9780965956529: Suitcase: A Journal of Transcultural Traffic, Volume 3
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The pages of Suitcase intertwine the freshest mix of writing, art, and photography from around the world. From Amos Oz's tale of epiphany at the border between Israeli desert and suburbia to Nuruddin Farah's account of surviving childhood, crocodiles, and colonialism in Somalia; from Jacques Derrida's reflections on politics and immigration in a new Europe to Seydou Keita's historic photographs of Mali's changing society, Suitcase's mix of international writing and art reflects a stangely familiar country in which cultures and perspectives jostle and complicate each other.

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from Nuruddin Farah, "Childhood of My Schizophrenia": ... I grew up in Kallafo, a town in the Ogaden under Ethiopian rule. Besides us Somalis there was an Arab community engaged in business and a large garrison of Amharic-speaking soldiers. The soldiers were said to have been recruited from all the ethnic groupings of the Ethiopian Empire. The schools, whether run by the Somali community or by the American missions, were situated near the seat of authority, on the other side of the Shebelle River, where Government Hill was. We thought it an ordeal to cross the river, a test of our courage. In the numinous words of Kallafo's village idiot: The future is a river. To know which of its banks is the present, and which the past, you must cross it with the slowness of a crocodile tearing apart a victim....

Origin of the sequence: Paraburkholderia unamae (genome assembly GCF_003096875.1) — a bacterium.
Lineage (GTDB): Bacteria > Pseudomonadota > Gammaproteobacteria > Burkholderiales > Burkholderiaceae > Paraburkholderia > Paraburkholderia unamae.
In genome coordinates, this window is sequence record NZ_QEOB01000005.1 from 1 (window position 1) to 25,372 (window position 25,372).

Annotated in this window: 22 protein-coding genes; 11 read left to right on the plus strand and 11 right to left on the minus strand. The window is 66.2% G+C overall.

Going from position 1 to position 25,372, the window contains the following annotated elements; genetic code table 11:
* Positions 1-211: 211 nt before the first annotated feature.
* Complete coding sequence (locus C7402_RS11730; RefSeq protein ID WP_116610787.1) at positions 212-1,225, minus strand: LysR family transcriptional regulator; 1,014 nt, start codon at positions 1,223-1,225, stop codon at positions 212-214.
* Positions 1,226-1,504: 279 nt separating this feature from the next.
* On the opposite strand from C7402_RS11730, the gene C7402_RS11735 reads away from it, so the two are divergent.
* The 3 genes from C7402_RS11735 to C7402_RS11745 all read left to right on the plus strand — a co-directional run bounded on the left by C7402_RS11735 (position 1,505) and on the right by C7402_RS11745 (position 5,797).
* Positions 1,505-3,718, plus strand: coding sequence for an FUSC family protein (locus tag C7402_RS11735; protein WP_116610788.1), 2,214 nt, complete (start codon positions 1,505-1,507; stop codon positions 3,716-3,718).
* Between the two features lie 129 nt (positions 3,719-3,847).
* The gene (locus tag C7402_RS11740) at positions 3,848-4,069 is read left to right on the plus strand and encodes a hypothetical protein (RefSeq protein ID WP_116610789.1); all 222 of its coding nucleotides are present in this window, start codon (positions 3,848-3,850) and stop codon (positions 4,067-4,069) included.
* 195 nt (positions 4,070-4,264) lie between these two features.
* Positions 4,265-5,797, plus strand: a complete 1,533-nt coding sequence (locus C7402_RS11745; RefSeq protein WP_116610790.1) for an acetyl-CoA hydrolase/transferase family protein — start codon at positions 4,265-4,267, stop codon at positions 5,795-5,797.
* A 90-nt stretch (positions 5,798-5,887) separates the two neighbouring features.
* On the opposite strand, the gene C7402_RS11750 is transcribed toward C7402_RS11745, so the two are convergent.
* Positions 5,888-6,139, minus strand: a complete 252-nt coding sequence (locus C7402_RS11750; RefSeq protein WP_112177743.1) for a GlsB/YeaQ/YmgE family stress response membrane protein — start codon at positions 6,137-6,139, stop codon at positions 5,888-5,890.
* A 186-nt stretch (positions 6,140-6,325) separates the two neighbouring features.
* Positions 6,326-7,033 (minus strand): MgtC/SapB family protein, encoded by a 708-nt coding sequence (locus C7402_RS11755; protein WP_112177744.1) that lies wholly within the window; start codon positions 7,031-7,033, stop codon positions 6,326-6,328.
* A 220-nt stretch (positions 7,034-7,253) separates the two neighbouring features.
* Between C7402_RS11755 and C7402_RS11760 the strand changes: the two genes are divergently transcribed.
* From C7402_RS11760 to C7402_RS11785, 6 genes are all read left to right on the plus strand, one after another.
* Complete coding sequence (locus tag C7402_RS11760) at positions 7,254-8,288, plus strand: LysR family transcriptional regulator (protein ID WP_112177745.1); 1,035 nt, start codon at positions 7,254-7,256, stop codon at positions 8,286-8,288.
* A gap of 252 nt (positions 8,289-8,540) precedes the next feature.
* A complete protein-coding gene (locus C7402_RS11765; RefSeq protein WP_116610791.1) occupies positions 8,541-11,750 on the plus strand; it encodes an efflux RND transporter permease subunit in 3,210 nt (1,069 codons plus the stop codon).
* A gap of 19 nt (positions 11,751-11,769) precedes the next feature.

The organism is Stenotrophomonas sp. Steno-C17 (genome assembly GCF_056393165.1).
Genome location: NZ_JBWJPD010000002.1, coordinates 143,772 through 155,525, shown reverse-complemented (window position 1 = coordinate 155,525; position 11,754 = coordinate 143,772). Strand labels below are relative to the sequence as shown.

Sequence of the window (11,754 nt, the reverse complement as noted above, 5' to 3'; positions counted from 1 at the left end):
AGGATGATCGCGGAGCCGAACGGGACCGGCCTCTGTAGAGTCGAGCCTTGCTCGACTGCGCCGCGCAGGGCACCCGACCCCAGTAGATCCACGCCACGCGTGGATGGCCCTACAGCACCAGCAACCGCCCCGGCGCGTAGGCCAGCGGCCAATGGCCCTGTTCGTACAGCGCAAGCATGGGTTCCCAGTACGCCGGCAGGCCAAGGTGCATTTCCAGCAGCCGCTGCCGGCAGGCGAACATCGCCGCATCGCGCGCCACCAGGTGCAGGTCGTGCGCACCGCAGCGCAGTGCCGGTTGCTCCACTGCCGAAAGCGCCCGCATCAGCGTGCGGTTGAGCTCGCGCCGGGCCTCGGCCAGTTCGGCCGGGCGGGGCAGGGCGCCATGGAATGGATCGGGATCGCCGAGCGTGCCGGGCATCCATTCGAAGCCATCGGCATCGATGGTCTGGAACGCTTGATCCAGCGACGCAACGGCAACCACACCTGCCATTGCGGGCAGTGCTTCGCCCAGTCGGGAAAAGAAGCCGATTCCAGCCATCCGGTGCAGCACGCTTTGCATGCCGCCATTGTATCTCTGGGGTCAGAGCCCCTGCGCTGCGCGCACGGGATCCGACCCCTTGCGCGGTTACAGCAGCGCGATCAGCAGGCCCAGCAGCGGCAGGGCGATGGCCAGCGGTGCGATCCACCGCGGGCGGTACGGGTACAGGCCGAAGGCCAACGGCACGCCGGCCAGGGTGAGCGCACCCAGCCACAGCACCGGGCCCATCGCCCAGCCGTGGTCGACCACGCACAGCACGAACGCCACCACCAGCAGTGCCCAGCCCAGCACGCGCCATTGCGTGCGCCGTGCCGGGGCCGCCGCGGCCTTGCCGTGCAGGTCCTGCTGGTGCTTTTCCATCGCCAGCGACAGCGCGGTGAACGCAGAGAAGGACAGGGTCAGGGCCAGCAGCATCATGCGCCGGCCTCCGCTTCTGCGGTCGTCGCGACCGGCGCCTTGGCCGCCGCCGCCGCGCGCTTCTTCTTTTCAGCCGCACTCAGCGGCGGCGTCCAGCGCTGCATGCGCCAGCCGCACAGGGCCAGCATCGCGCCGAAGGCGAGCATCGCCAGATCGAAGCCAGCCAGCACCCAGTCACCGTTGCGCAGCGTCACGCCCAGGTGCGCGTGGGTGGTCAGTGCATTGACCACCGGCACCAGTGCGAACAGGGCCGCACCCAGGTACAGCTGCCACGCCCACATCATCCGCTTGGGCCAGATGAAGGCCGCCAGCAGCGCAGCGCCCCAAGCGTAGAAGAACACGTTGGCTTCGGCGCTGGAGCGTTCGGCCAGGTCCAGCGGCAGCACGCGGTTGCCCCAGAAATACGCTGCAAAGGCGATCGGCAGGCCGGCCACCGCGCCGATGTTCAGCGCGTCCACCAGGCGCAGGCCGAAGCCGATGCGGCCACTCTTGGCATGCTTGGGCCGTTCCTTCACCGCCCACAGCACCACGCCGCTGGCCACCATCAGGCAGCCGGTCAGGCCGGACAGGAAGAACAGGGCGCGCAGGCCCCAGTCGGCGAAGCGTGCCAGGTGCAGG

from Halleh Ghorashi, "The Valley Ones: Conversations with Women Activists of the Iranian Revolution": We proudly called ourselves "the children of the revolution." I was sixteen years old in 1978, when the first sounds of protest were heard openly in the streets of Tehran. I remember going to the streets and seeing an ocean of people walking together and then joining them and walking as one. There was a sense of invincibility. We weren't afraid of attacks by the police because we felt that we were now protected by our family, our big family of Iranians. It was the beginning of a time of unparalleled freedom and open political exchange in Iran. Never before had there been so much open discussion in the streets. It was a great blossoming of the human spirit and a time when, for young women in particular, the feeling of empowerment was overwhelming. We called it the "Spring of Freedom...."